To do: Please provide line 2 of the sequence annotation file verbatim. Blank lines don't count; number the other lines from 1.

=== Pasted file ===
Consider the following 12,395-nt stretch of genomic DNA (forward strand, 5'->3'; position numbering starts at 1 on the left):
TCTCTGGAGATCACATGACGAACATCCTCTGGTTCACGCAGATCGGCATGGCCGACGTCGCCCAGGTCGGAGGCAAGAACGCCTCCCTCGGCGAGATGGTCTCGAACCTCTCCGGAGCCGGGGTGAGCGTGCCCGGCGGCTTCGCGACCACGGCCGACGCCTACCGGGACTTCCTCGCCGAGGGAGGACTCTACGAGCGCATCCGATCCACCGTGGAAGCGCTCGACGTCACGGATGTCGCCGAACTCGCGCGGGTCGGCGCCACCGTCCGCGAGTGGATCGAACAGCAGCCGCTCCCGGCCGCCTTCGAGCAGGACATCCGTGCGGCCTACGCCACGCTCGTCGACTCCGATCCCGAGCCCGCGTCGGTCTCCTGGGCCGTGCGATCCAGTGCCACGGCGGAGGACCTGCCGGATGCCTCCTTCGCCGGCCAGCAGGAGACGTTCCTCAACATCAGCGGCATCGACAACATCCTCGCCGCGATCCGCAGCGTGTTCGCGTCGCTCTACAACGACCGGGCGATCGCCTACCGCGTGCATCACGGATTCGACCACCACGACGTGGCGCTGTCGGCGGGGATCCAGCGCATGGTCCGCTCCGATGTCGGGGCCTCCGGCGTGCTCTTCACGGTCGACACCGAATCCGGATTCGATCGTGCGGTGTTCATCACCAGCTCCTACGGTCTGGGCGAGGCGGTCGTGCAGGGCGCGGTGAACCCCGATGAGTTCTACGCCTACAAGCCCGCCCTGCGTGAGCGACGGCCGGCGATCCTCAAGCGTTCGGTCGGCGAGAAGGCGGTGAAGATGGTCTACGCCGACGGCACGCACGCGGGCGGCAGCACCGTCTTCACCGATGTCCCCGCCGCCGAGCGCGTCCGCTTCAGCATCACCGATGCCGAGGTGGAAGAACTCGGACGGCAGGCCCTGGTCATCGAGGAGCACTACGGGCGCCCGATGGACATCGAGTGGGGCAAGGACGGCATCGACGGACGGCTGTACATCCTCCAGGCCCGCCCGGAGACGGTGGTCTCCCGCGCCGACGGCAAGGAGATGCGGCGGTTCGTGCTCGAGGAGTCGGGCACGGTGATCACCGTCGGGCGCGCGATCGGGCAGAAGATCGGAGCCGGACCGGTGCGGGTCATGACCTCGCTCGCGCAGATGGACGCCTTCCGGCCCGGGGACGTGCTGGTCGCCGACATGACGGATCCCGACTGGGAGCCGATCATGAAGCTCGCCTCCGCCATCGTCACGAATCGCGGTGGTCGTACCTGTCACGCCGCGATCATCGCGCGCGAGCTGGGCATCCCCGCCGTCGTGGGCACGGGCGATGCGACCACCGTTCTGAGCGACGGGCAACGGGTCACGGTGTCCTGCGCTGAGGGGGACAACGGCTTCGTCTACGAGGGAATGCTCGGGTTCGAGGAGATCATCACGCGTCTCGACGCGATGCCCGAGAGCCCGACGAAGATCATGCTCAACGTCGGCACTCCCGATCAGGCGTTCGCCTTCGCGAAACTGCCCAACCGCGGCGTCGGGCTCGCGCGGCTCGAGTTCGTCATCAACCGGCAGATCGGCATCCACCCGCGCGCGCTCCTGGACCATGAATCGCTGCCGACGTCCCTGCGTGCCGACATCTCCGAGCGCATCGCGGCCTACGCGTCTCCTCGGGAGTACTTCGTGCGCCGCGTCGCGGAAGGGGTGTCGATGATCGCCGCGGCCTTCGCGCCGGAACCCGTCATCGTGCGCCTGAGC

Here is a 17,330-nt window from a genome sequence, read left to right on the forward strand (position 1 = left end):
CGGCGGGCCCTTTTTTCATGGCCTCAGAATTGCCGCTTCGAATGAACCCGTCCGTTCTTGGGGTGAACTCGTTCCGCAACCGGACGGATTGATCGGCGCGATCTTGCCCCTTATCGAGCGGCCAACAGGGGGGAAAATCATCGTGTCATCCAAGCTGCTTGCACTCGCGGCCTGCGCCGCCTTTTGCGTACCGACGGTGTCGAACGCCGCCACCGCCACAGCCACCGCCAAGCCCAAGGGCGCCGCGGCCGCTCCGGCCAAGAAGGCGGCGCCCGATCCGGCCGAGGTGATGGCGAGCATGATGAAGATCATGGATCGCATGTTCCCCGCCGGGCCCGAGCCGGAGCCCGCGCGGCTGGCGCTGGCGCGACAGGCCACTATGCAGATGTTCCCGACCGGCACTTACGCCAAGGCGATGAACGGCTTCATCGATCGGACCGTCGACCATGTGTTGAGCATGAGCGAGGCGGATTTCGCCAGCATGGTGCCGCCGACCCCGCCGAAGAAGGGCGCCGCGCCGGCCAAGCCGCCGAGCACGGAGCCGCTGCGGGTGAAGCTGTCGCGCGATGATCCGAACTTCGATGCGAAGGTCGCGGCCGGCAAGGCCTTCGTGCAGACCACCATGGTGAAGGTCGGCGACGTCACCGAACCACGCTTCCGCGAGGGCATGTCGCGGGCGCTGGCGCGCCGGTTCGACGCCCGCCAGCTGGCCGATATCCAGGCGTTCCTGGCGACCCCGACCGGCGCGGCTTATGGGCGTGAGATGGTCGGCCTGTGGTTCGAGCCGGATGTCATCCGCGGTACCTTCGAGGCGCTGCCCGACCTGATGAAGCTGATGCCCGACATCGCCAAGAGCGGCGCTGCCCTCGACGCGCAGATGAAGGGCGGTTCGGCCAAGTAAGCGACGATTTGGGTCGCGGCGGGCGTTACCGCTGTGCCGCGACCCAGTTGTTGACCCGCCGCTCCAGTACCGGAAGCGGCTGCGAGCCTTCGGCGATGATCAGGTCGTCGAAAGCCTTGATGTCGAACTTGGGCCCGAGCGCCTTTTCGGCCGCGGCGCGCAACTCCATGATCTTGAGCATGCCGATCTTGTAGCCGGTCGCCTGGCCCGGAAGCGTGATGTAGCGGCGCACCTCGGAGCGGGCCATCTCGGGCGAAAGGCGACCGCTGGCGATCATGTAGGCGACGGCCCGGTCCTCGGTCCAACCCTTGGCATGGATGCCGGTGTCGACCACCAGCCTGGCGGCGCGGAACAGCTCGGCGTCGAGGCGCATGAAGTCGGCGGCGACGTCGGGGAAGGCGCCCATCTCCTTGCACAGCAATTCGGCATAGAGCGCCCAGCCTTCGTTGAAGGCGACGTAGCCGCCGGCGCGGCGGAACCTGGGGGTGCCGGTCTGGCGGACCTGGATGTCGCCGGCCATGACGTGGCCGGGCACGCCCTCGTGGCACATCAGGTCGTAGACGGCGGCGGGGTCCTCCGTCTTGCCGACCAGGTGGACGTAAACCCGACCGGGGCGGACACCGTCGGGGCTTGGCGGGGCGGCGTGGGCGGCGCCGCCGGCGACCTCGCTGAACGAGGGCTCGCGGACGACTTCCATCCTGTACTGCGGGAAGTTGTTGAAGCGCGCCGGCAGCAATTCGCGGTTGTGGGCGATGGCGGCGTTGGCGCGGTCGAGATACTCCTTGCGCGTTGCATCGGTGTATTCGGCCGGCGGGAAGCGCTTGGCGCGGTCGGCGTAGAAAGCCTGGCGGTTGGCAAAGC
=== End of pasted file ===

TCTCTGGAGATCACATGACGAACATCCTCTGGTTCACGCAGATCGGCATGGCCGACGTCGCCCAGGTCGGAGGCAAGAACGCCTCCCTCGGCGAGATGGTCTCGAACCTCTCCGGAGCCGGGGTGAGCGTGCCCGGCGGCTTCGCGACCACGGCCGACGCCTACCGGGACTTCCTCGCCGAGGGAGGACTCTACGAGCGCATCCGATCCACCGTGGAAGCGCTCGACGTCACGGATGTCGCCGAACTCGCGCGGGTCGGCGCCACCGTCCGCGAGTGGATCGAACAGCAGCCGCTCCCGGCCGCCTTCGAGCAGGACATCCGTGCGGCCTACGCCACGCTCGTCGACTCCGATCCCGAGCCCGCGTCGGTCTCCTGGGCCGTGCGATCCAGTGCCACGGCGGAGGACCTGCCGGATGCCTCCTTCGCCGGCCAGCAGGAGACGTTCCTCAACATCAGCGGCATCGACAACATCCTCGCCGCGATCCGCAGCGTGTTCGCGTCGCTCTACAACGACCGGGCGATCGCCTACCGCGTGCATCACGGATTCGACCACCACGACGTGGCGCTGTCGGCGGGGATCCAGCGCATGGTCCGCTCCGATGTCGGGGCCTCCGGCGTGCTCTTCACGGTCGACACCGAATCCGGATTCGATCGTGCGGTGTTCATCACCAGCTCCTACGGTCTGGGCGAGGCGGTCGTGCAGGGCGCGGTGAACCCCGATGAGTTCTACGCCTACAAGCCCGCCCTGCGTGAGCGACGGCCGGCGATCCTCAAGCGTTCGGTCGGCGAGAAGGCGGTGAAGATGGTCTACGCCGACGGCACGCACGCGGGCGGCAGCACCGTCTTCACCGATGTCCCCGCCGCCGAGCGCGTCCGCTTCAGCATCACCGATGCCGAGGTGGAAGAACTCGGACGGCAGGCCCTGGTCATCGAGGAGCACTACGGGCGCCCGATGGACATCGAGTGGGGCAAGGACGGCATCGACGGACGGCTGTACATCCTCCAGGCCCGCCCGGAGACGGTGGTCTCCCGCGCCGACGGCAAGGAGATGCGGCGGTTCGTGCTCGAGGAGTCGGGCACGGTGATCACCGTCGGGCGCGCGATCGGGCAGAAGATCGGAGCCGGACCGGTGCGGGTCATGACCTCGCTCGCGCAGATGGACGCCTTCCGGCCCGGGGACGTGCTGGTCGCCGACATGACGGATCCCGACTGGGAGCCGATCATGAAGCTCGCCTCCGCCATCGTCACGAATCGCGGTGGTCGTACCTGTCACGCCGCGATCATCGCGCGCGAGCTGGGCATCCCCGCCGTCGTGGGCACGGGCGATGCGACCACCGTTCTGAGCGACGGGCAACGGGTCACGGTGTCCTGCGCTGAGGGGGACAACGGCTTCGTCTACGAGGGAATGCTCGGGTTCGAGGAGATCATCACGCGTCTCGACGCGATGCCCGAGAGCCCGACGAAGATCATGCTCAACGTCGGCACTCCCGATCAGGCGTTCGCCTTCGCGAAACTGCCCAACCGCGGCGTCGGGCTCGCGCGGCTCGAGTTCGTCATCAACCGGCAGATCGGCATCCACCCGCGCGCGCTCCTGGACCATGAATCGCTGCCGACGTCCCTGCGTGCCGACATCTCCGAGCGCATCGCGGCCTACGCGTCTCCTCGGGAGTACTTCGTGCGCCGCGTCGCGGAAGGGGTGTCGATGATCGCCGCGGCCTTCGCGCCGGAACCCGTCATCGTGCGCCTGAGC